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LAW AND DISORDER


Rumors ran wild last Thursday that federal authorities had raided two of Santa Barbara’s medical marijuana dispensaries. However, despite Thursday morning reports on the radio and a buzz in the streets, a spokesperson for the Santa Barbara Police Department denied any knowledge of the rumored Wednesday night raids on the Pacific Greens and HortiPharm cannabis clubs. With the feds having recently shut down 11 similar medical marijuana clubs in West Hollywood, the rumors apparently rang true, as both storefronts said they had received several calls of concern from patients. They were able to assuage their clients’ concerns by reporting business as usual.

In the aftershock of controversy swirling around the county’s proposed changes to agricultural policy, 3rd District Supervisor Brooks Firestone kicked off the January 30 supervisors’ meeting by regretfully announcing that he will remove himself from the vote when the issue returns to the board later this month. Firestone’s decision to recuse himself comes after conflict of interest allegations were leveled against him by the Environmental Defense Center, forcing a closed session with the county’s legal counsel. Firestone’s decision was prompted by the fact that he owns some 573 acres of Williamson Act agricultural land, and such landowners are the ones who stand to benefit from the proposed uniform rules changes.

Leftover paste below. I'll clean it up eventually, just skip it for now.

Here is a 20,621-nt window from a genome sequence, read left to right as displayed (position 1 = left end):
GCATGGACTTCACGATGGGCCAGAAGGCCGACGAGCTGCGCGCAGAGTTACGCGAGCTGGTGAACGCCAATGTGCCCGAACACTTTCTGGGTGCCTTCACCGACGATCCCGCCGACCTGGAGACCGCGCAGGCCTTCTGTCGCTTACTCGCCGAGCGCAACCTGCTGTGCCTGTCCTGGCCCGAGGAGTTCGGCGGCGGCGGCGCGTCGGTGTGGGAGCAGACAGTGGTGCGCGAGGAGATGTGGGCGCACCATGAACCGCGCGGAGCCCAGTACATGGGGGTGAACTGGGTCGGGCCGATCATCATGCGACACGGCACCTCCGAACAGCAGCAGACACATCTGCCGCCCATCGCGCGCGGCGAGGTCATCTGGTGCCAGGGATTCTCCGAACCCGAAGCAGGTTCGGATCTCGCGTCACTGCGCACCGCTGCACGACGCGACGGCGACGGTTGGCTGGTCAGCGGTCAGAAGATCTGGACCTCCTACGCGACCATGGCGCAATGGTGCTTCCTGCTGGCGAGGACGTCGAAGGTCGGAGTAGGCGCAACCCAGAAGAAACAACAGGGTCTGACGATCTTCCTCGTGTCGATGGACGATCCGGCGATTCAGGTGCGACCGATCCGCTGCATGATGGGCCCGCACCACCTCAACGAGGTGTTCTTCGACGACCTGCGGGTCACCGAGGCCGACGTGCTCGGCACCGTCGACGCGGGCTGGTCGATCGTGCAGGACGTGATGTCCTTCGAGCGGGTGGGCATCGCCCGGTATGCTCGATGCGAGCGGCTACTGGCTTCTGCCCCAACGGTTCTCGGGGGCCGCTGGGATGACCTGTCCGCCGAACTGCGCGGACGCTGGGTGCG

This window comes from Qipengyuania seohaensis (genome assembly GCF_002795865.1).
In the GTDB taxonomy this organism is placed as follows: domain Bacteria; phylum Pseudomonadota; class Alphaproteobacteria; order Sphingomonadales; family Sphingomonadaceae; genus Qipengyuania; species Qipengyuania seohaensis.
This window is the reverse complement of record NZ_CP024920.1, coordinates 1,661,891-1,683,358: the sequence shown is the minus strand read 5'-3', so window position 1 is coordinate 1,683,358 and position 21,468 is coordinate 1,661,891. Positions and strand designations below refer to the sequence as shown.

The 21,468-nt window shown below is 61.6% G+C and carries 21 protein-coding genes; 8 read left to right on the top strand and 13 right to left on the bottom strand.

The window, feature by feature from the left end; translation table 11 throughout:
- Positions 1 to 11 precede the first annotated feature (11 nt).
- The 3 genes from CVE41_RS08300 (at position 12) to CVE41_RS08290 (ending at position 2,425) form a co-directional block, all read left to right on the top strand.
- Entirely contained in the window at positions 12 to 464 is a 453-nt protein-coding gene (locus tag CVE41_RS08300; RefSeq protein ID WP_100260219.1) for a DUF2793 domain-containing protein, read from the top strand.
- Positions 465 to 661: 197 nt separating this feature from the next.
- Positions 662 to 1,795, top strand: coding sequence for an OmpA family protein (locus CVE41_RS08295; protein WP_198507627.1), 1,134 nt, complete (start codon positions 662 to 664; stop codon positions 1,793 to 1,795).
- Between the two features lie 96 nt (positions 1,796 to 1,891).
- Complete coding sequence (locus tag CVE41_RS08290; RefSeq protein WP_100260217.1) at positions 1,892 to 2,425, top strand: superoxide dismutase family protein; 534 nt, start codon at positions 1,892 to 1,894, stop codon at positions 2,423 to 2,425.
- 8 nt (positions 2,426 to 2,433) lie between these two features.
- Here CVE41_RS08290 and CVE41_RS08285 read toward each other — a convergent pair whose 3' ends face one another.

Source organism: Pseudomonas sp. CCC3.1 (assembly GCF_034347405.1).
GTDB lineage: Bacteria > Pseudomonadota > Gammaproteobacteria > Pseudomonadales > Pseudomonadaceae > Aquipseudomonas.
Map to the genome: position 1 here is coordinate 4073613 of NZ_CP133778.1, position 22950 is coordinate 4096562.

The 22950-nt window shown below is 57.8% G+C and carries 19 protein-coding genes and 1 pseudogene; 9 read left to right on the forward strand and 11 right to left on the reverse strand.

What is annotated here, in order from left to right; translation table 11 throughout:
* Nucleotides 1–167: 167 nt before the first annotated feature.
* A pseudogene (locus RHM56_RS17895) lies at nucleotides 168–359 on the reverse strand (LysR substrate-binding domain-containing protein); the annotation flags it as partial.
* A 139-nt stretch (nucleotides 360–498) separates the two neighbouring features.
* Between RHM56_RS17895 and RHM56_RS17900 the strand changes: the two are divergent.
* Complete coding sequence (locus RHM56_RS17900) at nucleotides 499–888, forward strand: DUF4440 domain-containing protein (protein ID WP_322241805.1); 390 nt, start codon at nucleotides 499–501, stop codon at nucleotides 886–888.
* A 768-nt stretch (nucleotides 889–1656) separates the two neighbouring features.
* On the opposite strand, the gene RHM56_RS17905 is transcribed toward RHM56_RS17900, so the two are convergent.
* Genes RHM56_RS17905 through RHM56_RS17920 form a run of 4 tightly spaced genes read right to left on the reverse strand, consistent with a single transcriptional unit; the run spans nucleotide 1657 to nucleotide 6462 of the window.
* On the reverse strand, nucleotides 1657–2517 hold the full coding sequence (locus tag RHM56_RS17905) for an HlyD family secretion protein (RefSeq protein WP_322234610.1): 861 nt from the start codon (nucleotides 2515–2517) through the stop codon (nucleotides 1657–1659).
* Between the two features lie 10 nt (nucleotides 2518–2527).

Goleta police responded to a robbery of the Holiday Inn at 5650 Calle Real in Goleta shortly after the suspect fled the scene at about 7 p.m. last Friday. According to police reports, a tall man dressed in a dark hooded sweatshirt and baseball cap walked into the lobby of the hotel, brandished a gun, and demanded money. Since the suspect remains at large, some guests expressed concern that hotel staff did not inform them of the robbery upon their checking in later that day. Hotel management declined to state how much the man had stolen.

Abbie and Cookie, two puppies initially reported stolen from the DAWG animal shelter on January 31, were returned the following day. A Ventura resident claimed to have misunderstood the shelter’s policy and left with the dogs, thinking he was free to take them. The dogs were reportedly returned in good spirits. Though DAWG posted a $1,000 reward for the dogs, the man who owned up to taking them did not receive it.

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